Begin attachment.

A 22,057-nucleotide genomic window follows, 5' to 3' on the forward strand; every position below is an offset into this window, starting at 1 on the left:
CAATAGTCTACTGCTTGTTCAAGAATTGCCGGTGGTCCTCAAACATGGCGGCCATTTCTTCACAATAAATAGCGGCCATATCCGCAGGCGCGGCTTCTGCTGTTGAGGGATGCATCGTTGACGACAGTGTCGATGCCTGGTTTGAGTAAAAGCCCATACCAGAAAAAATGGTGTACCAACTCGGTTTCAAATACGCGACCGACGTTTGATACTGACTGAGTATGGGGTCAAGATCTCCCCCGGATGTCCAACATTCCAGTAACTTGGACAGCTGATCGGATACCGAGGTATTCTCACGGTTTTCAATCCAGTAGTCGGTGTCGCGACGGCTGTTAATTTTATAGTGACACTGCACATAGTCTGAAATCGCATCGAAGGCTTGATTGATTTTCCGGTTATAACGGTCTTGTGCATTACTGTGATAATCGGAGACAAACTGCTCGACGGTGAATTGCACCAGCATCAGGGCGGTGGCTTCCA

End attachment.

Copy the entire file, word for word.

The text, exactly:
A 22,057-nucleotide genomic window follows, 5' to 3' on the forward strand; every position below is an offset into this window, starting at 1 on the left:
CAATAGTCTACTGCTTGTTCAAGAATTGCCGGTGGTCCTCAAACATGGCGGCCATTTCTTCACAATAAATAGCGGCCATATCCGCAGGCGCGGCTTCTGCTGTTGAGGGATGCATCGTTGACGACAGTGTCGATGCCTGGTTTGAGTAAAAGCCCATACCAGAAAAAATGGTGTACCAACTCGGTTTCAAATACGCGACCGACGTTTGATACTGACTGAGTATGGGGTCAAGATCTCCCCCGGATGTCCAACATTCCAGTAACTTGGACAGCTGATCGGATACCGAGGTATTCTCACGGTTTTCAATCCAGTAGTCGGTGTCGCGACGGCTGTTAATTTTATAGTGACACTGCACATAGTCTGAAATCGCATCGAAGGCTTGATTGATTTTCCGGTTATAACGGTCTTGTGCATTACTGTGATAATCGGAGACAAACTGCTCGACGGTGAATTGCACCAGCATCAGGGCGGTGGCTTCCA